Peak visual acuity of the robins is estimated to be 14.54 cycles per degree for lateral (foveal) vision and 8.75 cycles per degree for binocular vision (peripheral to the fovea) (using retinal ganglion cell counts and eye axial diameter; P.B. and E.F.-J., unpublished data). We used the minimum angle of resolution calculated from robin peak foveal visual acuity (minimum angle of resolution=0.069 deg) to generate a range of 11 checkered square patterned eggs with visual angles spanning both above and below the minimum angle of resolution at various probable viewing distances (1 to 30 cm). All visual angles were calculated using Eqn 1, where object size is the inter-square distances of the checkered patterns and object distance ranged between 1 and 30 cm. Viewing distances were roughly estimated as the distance from a robin's eye, while the robin views an egg using both lateral and binocular vision, to the surface of the model egg using video data of robins viewing eggs from Hauber et al. (2019) (e.g. see https://youtu.be/GBTML1zcqQA). Checkered pattern designs were all 6 cm×6 cm in total area and inter-square distances were 0.150, 0.199, 0.299, 0.397, 0.594, 0.845, 0.982, 1.177, 1.463, 1.936 and 2.40 mm. We also created a ‘control’ 0.0 mm pattern using a checkered pattern with 0.150 mm inter-square distances and the Gaussian Blur filter in ImageJ (Schneider et al., 2012) to blend the blue and yellow squares together and create a uniform blue–green colored stimulus (intended to mimic natural robin egg color).

Artificial egg design

We used 3D-printed, brown-headed cowbird-sized model eggs (2.25 cm length×1.69 cm width in size, ‘cow bird egg smooth’, purchased from Shapeways, Inc., following Igic et al., 2015) for all experimental model eggs. Cowbird-sized eggs have been used in previous experiments and can be successfully grasped and removed from nests by adult robins (Luro and Hauber, 2017). Experimental egg pattern designs were printed as 6 cm×6 cm squares onto transferrable decal paper (see ‘Experimental egg pattern design’ section above). We cut out, wrapped and glued the decal patterns onto the model eggs in a vertical orientation towards the egg poles and used small curved scissors to trim away excess decal. Air bubbles were removed by gently pressing the decals by hand until the pattern was flush and smooth on the surface of the model egg. Eggs were left to dry for at least 48 h before being placed into wild robins’ nests in the field.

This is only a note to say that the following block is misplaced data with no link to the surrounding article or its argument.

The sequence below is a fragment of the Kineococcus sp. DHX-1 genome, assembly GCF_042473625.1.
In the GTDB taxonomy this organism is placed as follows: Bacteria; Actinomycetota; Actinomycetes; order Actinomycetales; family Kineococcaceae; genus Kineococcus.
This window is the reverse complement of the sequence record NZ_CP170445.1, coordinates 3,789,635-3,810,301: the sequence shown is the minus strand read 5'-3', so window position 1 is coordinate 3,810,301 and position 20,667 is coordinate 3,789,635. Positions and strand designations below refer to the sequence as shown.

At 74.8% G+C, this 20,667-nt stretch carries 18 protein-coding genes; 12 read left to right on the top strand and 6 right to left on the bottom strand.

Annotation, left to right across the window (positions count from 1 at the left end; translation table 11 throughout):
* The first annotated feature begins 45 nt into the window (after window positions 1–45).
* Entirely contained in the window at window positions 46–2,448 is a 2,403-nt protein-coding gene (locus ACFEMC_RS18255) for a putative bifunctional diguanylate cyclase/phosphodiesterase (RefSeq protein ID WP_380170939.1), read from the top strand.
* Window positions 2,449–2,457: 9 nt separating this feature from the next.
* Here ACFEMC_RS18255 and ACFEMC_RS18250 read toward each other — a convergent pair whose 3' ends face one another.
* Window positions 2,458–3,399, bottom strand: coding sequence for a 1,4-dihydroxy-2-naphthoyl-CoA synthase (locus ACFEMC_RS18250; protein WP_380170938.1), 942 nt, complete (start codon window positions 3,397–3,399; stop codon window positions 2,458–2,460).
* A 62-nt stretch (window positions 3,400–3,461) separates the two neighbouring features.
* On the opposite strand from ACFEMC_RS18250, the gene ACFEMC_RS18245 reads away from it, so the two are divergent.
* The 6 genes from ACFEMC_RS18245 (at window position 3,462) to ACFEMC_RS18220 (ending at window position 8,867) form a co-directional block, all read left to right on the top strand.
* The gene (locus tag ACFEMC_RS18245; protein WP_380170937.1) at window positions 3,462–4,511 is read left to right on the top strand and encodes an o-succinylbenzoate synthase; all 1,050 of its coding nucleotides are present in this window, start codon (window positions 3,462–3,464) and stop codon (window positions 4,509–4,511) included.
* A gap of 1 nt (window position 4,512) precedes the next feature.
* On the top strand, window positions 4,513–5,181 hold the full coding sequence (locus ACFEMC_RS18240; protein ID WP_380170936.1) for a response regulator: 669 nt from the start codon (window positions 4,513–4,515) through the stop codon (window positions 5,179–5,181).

Egg rejection experiments

We searched for active robin nests in Champaign County, IL, USA, during May and June 2019. Upon finding a nest with at least two eggs, we recorded the current clutch size, added a randomly chosen model egg to the nest, and monitored the nest daily until the artificial egg went missing from the nest (rejected) or up to 3 days from egg insertion if the egg remained in the nest (accepted; sensuLuro and Hauber, 2017). Adult robins were not captured or marked for this study but we visited three distant sites (more than 5 km apart), used multiple simultaneously active nests within each site, and tested each nest once with a single model egg treatment to reduce biological non-independence. Nest abandonment is not a response to experimental parasitism in robins (Croston and Hauber, 2014a), and so data from abandoned (N=4) or depredated nests (N=2; out of 33 total nests tested) were not included in the analyses. Sample sizes for each treatment were as follows: control pattern, N=2; 0.150 mm, N=2; 0.199 mm, N=1; 0.299 mm, N=2; 0.397 mm, N=3; 0.594 mm, N=2; 0.845 mm, N=1; 0.984 mm, N=2; 1.177 mm, N=3; 1.463 mm, N=2; 1.936 mm, N=2; and 2.40 mm, N=5.

All experimental methods were reviewed and approved by the Institutional Animal Care and Use Committee (IACUC) at the University of Illinois (no. 17049). Field work was approved by the USA Fish and Wildlife Service (no. MB08861A-3) and by the Illinois Department of Natural Resources (NH19.6279).

Statistical modeling